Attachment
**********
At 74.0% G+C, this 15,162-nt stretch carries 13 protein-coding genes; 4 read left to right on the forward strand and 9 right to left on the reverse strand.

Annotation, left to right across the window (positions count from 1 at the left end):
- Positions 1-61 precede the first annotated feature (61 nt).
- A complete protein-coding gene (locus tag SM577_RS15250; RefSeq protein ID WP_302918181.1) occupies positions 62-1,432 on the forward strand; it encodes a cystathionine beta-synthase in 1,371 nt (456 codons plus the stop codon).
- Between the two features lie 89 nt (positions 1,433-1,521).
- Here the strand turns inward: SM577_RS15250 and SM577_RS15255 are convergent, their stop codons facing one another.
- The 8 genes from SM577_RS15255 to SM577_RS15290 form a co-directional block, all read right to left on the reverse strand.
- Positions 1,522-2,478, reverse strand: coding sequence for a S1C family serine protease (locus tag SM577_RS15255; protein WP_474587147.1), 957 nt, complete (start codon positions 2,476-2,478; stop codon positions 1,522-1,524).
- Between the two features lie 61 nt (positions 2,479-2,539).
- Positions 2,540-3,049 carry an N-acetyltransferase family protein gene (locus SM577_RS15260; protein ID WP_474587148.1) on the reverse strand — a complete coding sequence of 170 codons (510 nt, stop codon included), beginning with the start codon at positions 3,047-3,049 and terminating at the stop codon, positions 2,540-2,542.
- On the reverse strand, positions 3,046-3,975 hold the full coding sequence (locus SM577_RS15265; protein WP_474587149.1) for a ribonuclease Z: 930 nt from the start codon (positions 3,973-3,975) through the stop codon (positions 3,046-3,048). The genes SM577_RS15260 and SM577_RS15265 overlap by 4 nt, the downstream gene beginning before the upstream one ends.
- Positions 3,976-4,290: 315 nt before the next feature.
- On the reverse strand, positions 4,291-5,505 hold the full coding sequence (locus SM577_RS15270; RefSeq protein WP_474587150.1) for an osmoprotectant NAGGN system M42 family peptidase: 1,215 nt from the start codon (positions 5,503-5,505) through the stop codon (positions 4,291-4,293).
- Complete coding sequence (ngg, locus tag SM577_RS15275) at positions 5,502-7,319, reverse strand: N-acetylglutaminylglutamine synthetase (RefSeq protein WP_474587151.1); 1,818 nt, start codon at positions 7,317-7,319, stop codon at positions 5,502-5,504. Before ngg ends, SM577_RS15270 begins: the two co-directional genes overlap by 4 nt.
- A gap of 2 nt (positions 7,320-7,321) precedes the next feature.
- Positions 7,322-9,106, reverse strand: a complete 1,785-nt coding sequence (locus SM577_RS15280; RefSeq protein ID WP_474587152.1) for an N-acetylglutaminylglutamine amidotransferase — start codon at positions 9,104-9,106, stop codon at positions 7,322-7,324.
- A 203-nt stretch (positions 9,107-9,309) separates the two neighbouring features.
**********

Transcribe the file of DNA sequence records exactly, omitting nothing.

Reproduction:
At 74.0% G+C, this 15,162-nt stretch carries 13 protein-coding genes; 4 read left to right on the forward strand and 9 right to left on the reverse strand.

Annotation, left to right across the window (positions count from 1 at the left end):
- Positions 1-61 precede the first annotated feature (61 nt).
- A complete protein-coding gene (locus tag SM577_RS15250; RefSeq protein ID WP_302918181.1) occupies positions 62-1,432 on the forward strand; it encodes a cystathionine beta-synthase in 1,371 nt (456 codons plus the stop codon).
- Between the two features lie 89 nt (positions 1,433-1,521).
- Here the strand turns inward: SM577_RS15250 and SM577_RS15255 are convergent, their stop codons facing one another.
- The 8 genes from SM577_RS15255 to SM577_RS15290 form a co-directional block, all read right to left on the reverse strand.
- Positions 1,522-2,478, reverse strand: coding sequence for a S1C family serine protease (locus tag SM577_RS15255; protein WP_474587147.1), 957 nt, complete (start codon positions 2,476-2,478; stop codon positions 1,522-1,524).
- Between the two features lie 61 nt (positions 2,479-2,539).
- Positions 2,540-3,049 carry an N-acetyltransferase family protein gene (locus SM577_RS15260; protein ID WP_474587148.1) on the reverse strand — a complete coding sequence of 170 codons (510 nt, stop codon included), beginning with the start codon at positions 3,047-3,049 and terminating at the stop codon, positions 2,540-2,542.
- On the reverse strand, positions 3,046-3,975 hold the full coding sequence (locus SM577_RS15265; protein WP_474587149.1) for a ribonuclease Z: 930 nt from the start codon (positions 3,973-3,975) through the stop codon (positions 3,046-3,048). The genes SM577_RS15260 and SM577_RS15265 overlap by 4 nt, the downstream gene beginning before the upstream one ends.
- Positions 3,976-4,290: 315 nt before the next feature.
- On the reverse strand, positions 4,291-5,505 hold the full coding sequence (locus SM577_RS15270; RefSeq protein WP_474587150.1) for an osmoprotectant NAGGN system M42 family peptidase: 1,215 nt from the start codon (positions 5,503-5,505) through the stop codon (positions 4,291-4,293).
- Complete coding sequence (ngg, locus tag SM577_RS15275) at positions 5,502-7,319, reverse strand: N-acetylglutaminylglutamine synthetase (RefSeq protein WP_474587151.1); 1,818 nt, start codon at positions 7,317-7,319, stop codon at positions 5,502-5,504. Before ngg ends, SM577_RS15270 begins: the two co-directional genes overlap by 4 nt.
- A gap of 2 nt (positions 7,320-7,321) precedes the next feature.
- Positions 7,322-9,106, reverse strand: a complete 1,785-nt coding sequence (locus SM577_RS15280; RefSeq protein ID WP_474587152.1) for an N-acetylglutaminylglutamine amidotransferase — start codon at positions 9,104-9,106, stop codon at positions 7,322-7,324.
- A 203-nt stretch (positions 9,107-9,309) separates the two neighbouring features.